SINTRA, Portugal — For central bankers, the world has changed abruptly. After more than a decade of low inflation and low interest rates, policymakers now find themselves in a high inflation environment, where there is no time for heavy-handed decisions, only quick and decisive.
That’s the verdict of policymakers and economists who gathered at a luxury golf resort northwest of Lisbon this week for the European Central Bank’s annual forum.
Since 2014, this annual Sintra meeting has been concerned with a major objective: how to fuel inflation in the euro zone.
Not this year. Amid widespread global supply chain disruptions, a war in Ukraine and soaring energy prices, policymakers face the opposite challenge. Inflation is the highest in decades. On Friday, data showed the annual rate of inflation in the euro zone jumped to 8.6% in June, a new record high.
But while the outlook for price growth involves many variables beyond the central bank’s control — such as the length of the war and the future of energy supplies from Russia and elsewhere — the message to officials of the central bank was clear: the responsibility lies with you.
Above the panel discussions and presentations hung memories of past crises, including the era of global stagflation of the 1970s and the euro sovereign debt crisis a decade ago. Like many other advanced economies, Europe is trying to avoid the trap of stagflation – a period of stagnant economic growth and excessively high inflation – but it is also trying to raise interest rates without spreading panic over government bond markets about the finances of the region’s most indebted countries.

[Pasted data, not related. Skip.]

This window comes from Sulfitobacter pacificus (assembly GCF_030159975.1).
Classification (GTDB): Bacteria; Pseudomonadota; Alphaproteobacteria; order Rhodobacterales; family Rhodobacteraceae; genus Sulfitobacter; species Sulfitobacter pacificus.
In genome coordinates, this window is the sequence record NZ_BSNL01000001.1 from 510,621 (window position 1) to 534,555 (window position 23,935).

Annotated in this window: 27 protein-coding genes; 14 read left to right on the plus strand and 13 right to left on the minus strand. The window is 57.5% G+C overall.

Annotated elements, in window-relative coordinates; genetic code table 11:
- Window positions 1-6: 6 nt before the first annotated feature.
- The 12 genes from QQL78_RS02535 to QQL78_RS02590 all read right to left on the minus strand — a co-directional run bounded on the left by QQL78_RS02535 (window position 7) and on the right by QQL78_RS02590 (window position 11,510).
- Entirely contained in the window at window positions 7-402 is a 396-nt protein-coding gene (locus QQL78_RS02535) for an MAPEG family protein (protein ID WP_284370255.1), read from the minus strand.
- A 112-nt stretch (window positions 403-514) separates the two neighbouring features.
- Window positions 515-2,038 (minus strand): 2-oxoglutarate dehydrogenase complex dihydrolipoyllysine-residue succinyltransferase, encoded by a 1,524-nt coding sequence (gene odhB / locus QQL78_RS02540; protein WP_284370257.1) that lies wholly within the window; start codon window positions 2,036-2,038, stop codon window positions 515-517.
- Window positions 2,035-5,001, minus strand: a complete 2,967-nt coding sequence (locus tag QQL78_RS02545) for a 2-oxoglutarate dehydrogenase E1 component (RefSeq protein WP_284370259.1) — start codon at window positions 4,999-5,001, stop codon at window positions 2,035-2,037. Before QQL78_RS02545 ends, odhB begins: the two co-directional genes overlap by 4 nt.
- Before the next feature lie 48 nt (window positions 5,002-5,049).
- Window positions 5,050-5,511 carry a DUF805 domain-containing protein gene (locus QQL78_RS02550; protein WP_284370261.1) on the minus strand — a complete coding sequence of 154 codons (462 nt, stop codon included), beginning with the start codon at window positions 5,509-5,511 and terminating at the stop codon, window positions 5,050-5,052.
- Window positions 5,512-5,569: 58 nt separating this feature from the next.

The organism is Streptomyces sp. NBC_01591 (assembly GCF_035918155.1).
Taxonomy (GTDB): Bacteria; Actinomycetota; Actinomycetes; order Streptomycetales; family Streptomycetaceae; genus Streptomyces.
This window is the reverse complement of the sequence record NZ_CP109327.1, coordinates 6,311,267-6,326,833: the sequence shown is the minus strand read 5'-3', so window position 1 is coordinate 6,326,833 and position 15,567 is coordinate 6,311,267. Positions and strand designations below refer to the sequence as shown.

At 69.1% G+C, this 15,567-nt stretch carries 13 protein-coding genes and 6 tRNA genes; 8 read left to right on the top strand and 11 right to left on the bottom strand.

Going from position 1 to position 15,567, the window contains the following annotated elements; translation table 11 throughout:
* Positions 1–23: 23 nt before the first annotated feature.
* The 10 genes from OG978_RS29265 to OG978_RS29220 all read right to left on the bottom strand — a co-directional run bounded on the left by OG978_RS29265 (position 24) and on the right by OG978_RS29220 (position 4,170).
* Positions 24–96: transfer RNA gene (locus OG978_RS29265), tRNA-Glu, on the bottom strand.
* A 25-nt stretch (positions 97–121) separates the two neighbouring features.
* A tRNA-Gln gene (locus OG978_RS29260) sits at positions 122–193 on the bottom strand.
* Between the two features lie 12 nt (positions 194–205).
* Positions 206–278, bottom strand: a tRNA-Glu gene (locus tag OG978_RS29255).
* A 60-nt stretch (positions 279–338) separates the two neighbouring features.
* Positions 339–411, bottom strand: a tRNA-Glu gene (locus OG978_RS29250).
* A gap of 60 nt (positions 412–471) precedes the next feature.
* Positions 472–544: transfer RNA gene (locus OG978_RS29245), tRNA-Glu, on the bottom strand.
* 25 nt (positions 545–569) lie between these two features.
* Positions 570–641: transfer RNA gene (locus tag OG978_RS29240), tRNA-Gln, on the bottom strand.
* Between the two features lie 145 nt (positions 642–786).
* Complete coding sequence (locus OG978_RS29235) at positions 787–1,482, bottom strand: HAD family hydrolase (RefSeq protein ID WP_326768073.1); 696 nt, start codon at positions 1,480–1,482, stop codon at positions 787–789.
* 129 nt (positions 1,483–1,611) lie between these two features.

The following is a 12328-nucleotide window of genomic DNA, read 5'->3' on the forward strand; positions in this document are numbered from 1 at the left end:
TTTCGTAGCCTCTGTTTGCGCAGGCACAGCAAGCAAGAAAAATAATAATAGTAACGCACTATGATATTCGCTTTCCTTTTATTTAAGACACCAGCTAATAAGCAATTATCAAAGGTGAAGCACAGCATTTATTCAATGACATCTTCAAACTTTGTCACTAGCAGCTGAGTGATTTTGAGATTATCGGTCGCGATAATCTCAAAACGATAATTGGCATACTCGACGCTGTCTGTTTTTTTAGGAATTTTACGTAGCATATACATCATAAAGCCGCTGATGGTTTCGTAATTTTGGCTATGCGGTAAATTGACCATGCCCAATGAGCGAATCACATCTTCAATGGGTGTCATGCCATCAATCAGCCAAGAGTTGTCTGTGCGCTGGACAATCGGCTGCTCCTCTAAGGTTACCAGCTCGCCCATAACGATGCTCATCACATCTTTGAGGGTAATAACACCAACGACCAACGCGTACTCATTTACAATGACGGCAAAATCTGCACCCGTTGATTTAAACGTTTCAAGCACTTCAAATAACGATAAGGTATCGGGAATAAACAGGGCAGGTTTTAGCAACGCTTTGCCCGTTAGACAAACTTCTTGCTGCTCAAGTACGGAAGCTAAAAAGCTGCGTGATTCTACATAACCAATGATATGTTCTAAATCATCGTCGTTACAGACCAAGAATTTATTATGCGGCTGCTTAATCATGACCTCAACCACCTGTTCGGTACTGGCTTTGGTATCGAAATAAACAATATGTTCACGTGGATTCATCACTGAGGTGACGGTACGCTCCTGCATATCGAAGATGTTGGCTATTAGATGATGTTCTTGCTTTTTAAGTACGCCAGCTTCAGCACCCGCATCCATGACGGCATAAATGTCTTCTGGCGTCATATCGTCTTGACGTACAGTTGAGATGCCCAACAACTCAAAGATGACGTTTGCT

“Monetary policy is at a difficult time,” Christine Lagarde, the ECB’s president, said as the forum opened on Monday, a statement no one in the room disagreed with.
Over the next two days, she reiterated the central bank’s plan to raise interest rates for the first time in more than a decade in July by a quarter of a percentage point, and again in September. with an increase that should be even greater. Rates should continue to rise from there, in accordance with a principle of “gradualism”.
The risk of persistently high inflation outweighed fears of a slowdown in the region’s economy. There may not be a return to the world of low inflation that has dominated the past few decades, Ms Lagarde said. Inflationary forces have been “unleashed” by the Covid-19 pandemic and the war in Ukraine, she added.
After a two-year hiatus from in-person meetings due to the pandemic, the collegiate The mood was palpable with the somber message of the seriousness of the challenge facing central bankers.